SA has the world’s biggest illegal tobacco trade: Fita


During the five-month ban on the sale of tobacco products, companies belonging to the Fair-Trade Independent Tobacco Association (Fita) felt the wrath of the lockdown as they saw their products completely overtaken by those offered in illicit trade, says British American Tobacco South Africa (Batsa).

In response, Fita has called on the government to urgently ratify the World Health Organisation’s (WHO’s) Illicit Trade Protocol to help eradicate the sale of illegal cigarettes.

It says South Africa signed the comprehensive set of international rules seven years ago but has still not formally ratified it.

It believes ratification would see the country, which it says has by far the biggest illegal trade in tobacco in the world, implement the global WHO track and trace guideline.

Batsa says it can confirm that the black market overtook Fita product sales because the University of Cape Town’s Research Unit on the Economics of Excisable Products (Reep), under the directorship of Professor Corné van Walbeek, has been tracking cigarette sales during the lockdown.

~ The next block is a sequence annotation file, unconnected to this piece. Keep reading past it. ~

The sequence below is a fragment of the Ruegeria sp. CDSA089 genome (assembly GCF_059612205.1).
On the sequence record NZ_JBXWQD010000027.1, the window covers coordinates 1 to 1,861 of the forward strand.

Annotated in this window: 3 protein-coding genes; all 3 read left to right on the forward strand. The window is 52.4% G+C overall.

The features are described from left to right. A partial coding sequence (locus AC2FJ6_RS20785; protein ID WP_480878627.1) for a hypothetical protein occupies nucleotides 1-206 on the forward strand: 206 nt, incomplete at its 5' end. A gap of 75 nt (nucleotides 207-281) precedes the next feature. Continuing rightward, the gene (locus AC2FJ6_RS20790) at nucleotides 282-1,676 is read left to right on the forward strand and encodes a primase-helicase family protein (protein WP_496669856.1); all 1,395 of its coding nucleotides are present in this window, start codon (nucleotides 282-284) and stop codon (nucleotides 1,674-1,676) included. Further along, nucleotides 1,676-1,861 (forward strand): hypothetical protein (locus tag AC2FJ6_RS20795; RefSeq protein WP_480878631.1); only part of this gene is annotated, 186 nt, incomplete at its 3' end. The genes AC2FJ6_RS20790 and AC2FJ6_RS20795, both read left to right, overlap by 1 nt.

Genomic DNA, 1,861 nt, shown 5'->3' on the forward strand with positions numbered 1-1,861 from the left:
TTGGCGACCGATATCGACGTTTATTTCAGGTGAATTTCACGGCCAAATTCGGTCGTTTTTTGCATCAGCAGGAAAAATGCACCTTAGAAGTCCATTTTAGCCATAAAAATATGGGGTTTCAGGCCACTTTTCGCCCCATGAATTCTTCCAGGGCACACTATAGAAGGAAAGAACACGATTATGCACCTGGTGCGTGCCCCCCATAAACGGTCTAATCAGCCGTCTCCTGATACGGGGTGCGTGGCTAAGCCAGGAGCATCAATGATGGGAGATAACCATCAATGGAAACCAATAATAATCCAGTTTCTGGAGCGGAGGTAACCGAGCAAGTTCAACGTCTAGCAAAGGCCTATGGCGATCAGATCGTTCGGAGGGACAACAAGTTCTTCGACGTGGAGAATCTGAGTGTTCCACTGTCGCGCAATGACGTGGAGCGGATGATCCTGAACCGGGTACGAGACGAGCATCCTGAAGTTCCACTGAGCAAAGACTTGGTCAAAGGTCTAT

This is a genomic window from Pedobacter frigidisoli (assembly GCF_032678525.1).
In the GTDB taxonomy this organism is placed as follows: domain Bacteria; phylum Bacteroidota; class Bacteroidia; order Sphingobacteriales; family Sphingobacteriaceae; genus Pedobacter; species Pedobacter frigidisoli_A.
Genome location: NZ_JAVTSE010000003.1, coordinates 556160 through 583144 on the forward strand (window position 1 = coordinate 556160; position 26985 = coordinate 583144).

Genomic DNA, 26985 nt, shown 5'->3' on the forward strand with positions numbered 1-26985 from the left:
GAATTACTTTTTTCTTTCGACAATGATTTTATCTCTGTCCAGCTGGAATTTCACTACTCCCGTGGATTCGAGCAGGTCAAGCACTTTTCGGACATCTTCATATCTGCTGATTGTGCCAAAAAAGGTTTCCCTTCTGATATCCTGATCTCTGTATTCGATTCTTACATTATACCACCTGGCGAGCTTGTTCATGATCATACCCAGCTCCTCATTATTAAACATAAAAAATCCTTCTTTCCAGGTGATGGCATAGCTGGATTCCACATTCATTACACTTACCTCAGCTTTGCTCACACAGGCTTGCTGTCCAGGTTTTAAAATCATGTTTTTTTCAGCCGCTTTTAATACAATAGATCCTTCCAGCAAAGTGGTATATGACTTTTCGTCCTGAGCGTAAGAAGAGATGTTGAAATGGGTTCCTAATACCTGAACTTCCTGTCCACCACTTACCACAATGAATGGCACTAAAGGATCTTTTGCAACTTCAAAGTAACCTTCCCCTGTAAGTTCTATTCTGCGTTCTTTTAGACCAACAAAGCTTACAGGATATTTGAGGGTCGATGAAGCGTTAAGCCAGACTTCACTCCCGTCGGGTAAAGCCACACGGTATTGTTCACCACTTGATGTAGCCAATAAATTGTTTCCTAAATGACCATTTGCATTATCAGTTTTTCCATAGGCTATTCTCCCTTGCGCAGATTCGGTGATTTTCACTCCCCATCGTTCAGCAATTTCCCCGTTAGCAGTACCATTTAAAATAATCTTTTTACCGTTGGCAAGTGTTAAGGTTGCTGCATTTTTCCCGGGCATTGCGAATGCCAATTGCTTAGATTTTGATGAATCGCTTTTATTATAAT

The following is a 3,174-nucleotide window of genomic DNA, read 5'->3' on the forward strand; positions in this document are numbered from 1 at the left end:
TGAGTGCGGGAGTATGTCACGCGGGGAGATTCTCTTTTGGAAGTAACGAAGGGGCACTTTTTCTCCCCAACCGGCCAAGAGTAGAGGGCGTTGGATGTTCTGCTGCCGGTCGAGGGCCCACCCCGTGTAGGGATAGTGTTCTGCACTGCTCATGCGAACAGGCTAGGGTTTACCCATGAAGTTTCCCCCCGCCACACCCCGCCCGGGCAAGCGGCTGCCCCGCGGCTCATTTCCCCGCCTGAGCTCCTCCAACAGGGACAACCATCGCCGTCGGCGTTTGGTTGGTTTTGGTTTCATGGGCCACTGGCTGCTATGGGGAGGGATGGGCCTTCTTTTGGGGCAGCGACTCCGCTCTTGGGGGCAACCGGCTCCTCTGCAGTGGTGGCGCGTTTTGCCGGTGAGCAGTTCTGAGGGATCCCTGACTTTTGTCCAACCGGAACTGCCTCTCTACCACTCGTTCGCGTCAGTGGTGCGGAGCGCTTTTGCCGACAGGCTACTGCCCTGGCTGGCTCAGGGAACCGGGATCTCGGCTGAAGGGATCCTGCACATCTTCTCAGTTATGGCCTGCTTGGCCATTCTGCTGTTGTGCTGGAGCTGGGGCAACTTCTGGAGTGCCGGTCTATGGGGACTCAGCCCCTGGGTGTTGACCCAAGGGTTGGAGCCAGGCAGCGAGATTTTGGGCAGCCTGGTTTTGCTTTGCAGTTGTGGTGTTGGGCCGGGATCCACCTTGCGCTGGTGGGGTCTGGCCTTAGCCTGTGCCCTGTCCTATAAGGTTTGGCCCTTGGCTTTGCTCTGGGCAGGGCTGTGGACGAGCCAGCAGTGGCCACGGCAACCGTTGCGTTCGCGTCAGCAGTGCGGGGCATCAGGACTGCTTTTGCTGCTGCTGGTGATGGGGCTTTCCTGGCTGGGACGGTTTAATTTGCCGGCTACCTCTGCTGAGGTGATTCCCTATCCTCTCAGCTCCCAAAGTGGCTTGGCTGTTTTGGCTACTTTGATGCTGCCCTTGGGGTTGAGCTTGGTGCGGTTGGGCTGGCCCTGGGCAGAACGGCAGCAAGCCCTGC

It says Van Walbeek and his researchers established from 23 000 respondents, that almost all smokers (93%) were able to purchase cigarettes during the ban.

“However, the brands they have been purchasing have changed dramatically, even though it has been established that some retail outlets improperly sold properly obtained and taxed cigarettes out of their own stores during the lockdown,” Batsa says.

Batsa hit hardest

It says Van Walbeek confirmed that Batsa has taken the biggest knock as a result of the sales ban.

According to the research, Batsa’s market share dropped from 48% prior to lockdown to 8.7% in June.

“The relatively minuscule amount of people who have reported being able to buy Batsa brands almost certainly obtained them out of pre-lockdown shipped retail stock,” Batsa says.

The researchers found that one in three cigarettes (33.7%) bought during the ban was purchased in retail outlets, including formal shops, petrol stations and spaza shops.

“Prior to the ban, Batsa owned six of the top 10 selling brands in South Africa. Now it has none,” Batsa says.

It noticed an explosion in the availability of the RG brand, from the Zimbabwean-owned and controlled Gold Leaf Tobacco Corporation, during the past five months.

“At 11.6% of the market, this one brand saw approximately 10 million cigarettes purchased every day during lockdown, at prices that were up to five times higher than prior to lockdown despite no tax being paid,” Batsa says.

The extent of the damage to the industry is estimated to be R35 million a day.

Batsa says that before the ban, its market share was 32 times larger than that of Fita member Best Tobacco – yet in June Best Tobacco’s market share was already bigger than Batsa’s, according to the Reep report.

Hence it has warned that any aggressive increase in excise on tobacco will only exacerbate the control illegal producers have on the market.